While gasoline is selling well below $2 a gallon in many Iowa cities, the great news for motorists is cause for alarm for investors.
Markets around the globe are showing signs of weakness as crude oil dropped to $50 a barrel, half what it was a year ago.
Creighton University economist Ernie Goss says stock markets in Europe and Asia are reeling and Wall Street is reacting.
“Investors are saying, well, sooner or later, that economic slowdown is going to hit the U.S., so that’s being reflected in the markets with economic pullbacks,” Goss says. “We’re seeing that in all the markets, whether it’s the Dow, whether it’s the S&P or the NASDAQ.”
Some fear Russia’s petroleum-heavy economy is nearing a critical low, while Goss says the U.S. economy has seen a big shift over the past decade.
“We’ve gone from an economy, the U.S. economy, of exports of about 4% of GDP, gross domestic product, to about 16%,” Goss says. “So, if we have pullbacks in Russia, that means they’re going to be buying less of our goods. We’re already seeing that in Europe as they buy less of our goods and certainly Asia is another place where we’re seeing a real pullback in economic growth and that’s going to mean they’re buying less of our goods.”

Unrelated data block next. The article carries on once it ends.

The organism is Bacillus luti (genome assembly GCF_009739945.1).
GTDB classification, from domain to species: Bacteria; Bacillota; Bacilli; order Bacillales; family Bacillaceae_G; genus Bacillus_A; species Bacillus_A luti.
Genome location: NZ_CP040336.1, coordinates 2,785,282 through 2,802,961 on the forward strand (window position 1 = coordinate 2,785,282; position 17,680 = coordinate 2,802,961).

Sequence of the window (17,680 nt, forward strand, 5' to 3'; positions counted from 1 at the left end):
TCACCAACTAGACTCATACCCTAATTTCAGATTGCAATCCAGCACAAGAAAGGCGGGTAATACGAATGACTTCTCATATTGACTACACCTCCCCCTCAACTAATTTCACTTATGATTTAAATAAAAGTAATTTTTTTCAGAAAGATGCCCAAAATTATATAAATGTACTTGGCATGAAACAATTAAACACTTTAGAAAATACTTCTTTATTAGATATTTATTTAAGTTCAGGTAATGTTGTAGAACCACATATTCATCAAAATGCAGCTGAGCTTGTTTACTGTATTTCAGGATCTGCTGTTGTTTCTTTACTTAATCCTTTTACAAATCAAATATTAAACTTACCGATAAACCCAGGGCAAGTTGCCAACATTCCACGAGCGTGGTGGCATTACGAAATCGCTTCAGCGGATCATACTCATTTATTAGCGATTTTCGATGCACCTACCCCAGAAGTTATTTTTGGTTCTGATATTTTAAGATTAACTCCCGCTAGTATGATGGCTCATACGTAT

Iowa is the nation’s #1 ethanol producer and Goss says the steady drop in gas prices is forcing ethanol to respond.
“Overall, ethanol will be hurt by this,” Goss says. “Of course, ethanol competes with gasoline and is a blend in gasoline. With corn prices up a bit over the last couple of months, this is going to put a squeeze on the profit margins of ethanol producers.”
AAA-Iowa reports gas prices in Iowa are averaging $2 a gallon, the lowest price since May of 2009, though cities like Des Moines and Davenport are in the $1.80s.